In the following examples:

  • Why would anyone want to eat something so horrible?
  • Who would live for forever?
  • Why would I ever lie to you?

Is 'would' being used to refer to time in future or past Or Is it just being used to form facts and reasons or arguments?


In these,'would' is signalling that the statements are hypothetical or counterfactual.

"Why would anyone want to eat something so horrible?" indicates that you don't expect anyone is going to eat the horrible something.

"Who would live for forever?'indicates that nobody is going live forever.

"Why would I ever lie to you?" indicates that you do not lie to the listener,

  • Isn't that due to the 'why', not the 'would'?
    – Kris
    May 15 '12 at 6:06
  • 'Why' marks it as a question. 'Would' marks it as hypothetical or counterfactual. "Why did you kick me?" is a question, but it is not hypothetical, because you really have been kicked. "Why would you kick me?" is hypothetical - you have not been kicked. May 15 '12 at 6:24
  • "What would you say?" isn't hypo' either?
    – Kris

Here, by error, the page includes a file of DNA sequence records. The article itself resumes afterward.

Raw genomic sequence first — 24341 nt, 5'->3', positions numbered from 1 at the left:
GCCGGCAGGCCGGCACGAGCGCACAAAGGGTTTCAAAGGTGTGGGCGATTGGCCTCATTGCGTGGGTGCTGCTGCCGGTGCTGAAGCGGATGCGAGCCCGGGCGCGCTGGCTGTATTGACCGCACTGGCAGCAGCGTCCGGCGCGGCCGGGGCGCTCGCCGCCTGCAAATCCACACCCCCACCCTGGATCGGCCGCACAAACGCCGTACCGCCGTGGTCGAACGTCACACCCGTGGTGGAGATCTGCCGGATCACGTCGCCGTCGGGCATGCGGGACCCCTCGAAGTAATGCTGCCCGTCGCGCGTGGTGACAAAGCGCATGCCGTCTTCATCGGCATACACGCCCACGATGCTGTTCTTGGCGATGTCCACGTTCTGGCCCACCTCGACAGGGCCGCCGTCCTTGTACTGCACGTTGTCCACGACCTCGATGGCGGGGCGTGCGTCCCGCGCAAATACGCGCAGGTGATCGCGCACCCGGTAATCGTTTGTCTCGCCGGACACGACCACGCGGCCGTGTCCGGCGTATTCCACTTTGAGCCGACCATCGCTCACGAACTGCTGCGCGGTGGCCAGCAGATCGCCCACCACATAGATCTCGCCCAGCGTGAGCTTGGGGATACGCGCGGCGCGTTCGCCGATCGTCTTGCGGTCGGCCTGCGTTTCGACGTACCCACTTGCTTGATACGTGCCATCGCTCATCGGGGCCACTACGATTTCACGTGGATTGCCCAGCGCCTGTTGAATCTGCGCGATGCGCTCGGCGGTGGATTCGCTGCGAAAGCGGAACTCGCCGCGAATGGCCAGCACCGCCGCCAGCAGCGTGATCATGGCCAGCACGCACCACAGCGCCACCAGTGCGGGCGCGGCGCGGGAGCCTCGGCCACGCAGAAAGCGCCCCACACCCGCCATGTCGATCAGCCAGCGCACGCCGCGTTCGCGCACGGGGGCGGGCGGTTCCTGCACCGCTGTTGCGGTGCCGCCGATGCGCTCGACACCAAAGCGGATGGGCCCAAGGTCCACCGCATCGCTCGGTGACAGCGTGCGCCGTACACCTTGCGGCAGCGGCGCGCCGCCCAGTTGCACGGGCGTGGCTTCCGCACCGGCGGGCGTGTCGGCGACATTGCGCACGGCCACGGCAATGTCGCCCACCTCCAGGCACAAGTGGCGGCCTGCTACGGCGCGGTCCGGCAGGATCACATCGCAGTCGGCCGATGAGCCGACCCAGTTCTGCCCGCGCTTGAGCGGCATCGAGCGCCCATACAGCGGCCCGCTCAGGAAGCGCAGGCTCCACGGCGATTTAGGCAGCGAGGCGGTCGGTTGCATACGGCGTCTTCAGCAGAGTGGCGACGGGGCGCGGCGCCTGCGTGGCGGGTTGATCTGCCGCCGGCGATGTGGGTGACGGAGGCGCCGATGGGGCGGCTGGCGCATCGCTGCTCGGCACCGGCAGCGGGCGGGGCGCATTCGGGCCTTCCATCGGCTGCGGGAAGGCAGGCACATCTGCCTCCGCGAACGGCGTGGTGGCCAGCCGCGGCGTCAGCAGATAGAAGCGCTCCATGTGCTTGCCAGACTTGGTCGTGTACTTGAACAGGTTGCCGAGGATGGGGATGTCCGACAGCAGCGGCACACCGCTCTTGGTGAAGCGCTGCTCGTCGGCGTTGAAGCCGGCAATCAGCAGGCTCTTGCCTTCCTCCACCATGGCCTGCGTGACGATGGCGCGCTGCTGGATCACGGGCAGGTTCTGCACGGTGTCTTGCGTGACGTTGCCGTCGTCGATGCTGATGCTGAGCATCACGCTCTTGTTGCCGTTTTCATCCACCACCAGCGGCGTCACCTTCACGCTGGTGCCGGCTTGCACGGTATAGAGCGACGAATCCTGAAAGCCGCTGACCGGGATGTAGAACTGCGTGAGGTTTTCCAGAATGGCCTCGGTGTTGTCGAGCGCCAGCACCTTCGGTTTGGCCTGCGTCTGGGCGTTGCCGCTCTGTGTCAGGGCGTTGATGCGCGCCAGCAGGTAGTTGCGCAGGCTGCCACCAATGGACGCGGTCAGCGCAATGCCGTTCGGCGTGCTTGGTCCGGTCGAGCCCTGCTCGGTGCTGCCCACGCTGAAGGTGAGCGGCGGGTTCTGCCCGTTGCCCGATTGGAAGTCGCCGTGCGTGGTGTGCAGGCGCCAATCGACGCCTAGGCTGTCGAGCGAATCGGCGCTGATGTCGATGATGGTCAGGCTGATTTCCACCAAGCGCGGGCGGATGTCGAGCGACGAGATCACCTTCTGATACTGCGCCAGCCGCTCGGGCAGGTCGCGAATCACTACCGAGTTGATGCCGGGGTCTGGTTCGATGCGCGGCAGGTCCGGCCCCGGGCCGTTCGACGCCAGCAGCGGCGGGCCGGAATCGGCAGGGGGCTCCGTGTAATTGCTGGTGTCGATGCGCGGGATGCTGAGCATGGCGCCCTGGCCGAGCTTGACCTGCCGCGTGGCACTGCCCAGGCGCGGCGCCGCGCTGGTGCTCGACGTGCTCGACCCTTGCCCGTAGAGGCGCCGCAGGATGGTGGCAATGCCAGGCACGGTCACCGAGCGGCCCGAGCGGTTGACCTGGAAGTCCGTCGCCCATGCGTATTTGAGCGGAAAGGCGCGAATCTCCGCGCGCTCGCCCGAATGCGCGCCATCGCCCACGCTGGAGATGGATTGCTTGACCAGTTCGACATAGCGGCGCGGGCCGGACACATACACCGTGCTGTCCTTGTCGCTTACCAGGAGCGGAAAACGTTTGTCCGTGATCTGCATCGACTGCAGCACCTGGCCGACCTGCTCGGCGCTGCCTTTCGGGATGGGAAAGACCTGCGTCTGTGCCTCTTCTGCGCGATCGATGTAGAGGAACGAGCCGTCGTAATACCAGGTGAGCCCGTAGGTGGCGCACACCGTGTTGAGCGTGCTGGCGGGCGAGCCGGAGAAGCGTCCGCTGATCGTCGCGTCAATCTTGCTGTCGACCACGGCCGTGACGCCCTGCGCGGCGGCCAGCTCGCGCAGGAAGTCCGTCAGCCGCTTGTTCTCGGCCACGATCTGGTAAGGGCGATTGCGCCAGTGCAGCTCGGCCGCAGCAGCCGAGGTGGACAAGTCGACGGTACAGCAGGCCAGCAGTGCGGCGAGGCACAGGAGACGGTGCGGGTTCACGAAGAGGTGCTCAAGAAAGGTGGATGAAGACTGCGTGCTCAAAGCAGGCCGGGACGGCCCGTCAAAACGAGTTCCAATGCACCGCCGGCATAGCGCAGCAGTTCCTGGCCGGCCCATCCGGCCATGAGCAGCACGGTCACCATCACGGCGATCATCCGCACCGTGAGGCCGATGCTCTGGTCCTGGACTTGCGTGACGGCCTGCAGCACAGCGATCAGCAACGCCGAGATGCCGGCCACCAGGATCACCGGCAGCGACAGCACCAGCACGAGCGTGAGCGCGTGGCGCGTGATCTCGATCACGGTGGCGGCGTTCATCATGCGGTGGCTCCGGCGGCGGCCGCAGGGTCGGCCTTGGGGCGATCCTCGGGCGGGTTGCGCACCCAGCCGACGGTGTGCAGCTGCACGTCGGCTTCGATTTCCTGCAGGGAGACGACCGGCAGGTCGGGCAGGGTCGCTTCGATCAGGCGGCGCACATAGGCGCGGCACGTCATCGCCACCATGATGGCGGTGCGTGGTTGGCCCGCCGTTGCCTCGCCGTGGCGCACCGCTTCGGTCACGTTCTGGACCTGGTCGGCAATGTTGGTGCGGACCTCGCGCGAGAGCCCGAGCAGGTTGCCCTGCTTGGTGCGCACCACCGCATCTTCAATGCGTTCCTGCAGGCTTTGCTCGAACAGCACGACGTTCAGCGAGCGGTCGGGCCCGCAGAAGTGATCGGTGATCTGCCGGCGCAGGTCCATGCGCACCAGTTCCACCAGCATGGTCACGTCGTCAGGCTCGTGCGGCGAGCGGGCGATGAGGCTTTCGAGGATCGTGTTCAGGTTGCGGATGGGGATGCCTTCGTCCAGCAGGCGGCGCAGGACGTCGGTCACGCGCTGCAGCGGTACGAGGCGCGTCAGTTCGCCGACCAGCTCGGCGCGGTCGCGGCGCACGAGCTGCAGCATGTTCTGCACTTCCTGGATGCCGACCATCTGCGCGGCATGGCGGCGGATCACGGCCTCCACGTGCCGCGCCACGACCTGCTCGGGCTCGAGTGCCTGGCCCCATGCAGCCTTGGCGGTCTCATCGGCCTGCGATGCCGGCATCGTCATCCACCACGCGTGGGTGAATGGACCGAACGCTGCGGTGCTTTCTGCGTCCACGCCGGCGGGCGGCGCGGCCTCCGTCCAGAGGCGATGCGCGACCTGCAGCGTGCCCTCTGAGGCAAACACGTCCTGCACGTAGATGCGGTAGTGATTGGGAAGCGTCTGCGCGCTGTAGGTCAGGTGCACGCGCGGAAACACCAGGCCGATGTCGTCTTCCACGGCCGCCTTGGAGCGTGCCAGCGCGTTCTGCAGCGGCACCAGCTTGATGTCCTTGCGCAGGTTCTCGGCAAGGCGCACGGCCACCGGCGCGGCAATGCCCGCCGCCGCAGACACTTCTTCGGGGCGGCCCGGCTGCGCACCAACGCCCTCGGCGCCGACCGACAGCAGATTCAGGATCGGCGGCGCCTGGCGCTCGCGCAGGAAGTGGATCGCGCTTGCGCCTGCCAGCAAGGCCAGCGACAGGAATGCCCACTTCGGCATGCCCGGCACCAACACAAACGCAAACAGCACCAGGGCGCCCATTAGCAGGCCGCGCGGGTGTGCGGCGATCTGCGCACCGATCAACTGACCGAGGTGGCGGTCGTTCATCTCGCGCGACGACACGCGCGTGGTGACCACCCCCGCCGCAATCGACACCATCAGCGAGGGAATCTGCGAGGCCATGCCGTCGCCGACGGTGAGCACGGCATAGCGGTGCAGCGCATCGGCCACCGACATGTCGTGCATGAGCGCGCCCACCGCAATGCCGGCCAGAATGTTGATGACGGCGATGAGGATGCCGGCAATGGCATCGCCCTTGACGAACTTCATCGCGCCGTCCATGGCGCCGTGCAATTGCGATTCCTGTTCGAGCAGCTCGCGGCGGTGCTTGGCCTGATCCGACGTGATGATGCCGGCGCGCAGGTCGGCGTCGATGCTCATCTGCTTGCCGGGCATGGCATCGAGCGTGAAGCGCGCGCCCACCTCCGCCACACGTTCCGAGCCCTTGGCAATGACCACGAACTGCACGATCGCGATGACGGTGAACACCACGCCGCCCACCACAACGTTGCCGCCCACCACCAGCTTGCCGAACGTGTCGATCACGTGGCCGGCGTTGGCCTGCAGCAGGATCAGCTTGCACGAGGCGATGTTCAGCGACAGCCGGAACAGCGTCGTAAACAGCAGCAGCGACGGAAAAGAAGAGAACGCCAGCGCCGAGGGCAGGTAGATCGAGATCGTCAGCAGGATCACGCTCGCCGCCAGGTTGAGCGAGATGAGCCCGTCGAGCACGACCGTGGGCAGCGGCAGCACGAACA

May 15 '12 at 6:42
  • Hmmm! +1 anyway
    – user21032
    May 15 '12 at 6:54
  • "I would hate to eat something horrible." is not a question. Is it still a hypothetical (something you can imagine happening in future) statement? How else who you use 'would' to form reasons?
    – user103212
    May 15 '12 at 7:15

The modal auxiliary verb would was originally the past tense form of the modal will. As such, it has some of the same senses as will, specifically, in this case, that sense of "be willing to" that shows up when will is used in hypothetical clauses:

  • if he will put down the gun,

which means if he is willing to put down the gun.

So the rather idiomatic question construction

Wh- would X Infinitive?


  • Why/Who/When/Where/.. would X be willing to Infinitive?

with the clear implication that the speaker is surprised at the possibility.

Conveying that emotion of surprise is the construction's most important function.
Hence it usually appears as a rhetorical question.

Your Answer

By clicking “Post Your Answer”, you agree to our terms of service, privacy policy and cookie policy

Not the answer you're looking for? Browse other questions tagged or ask your own question.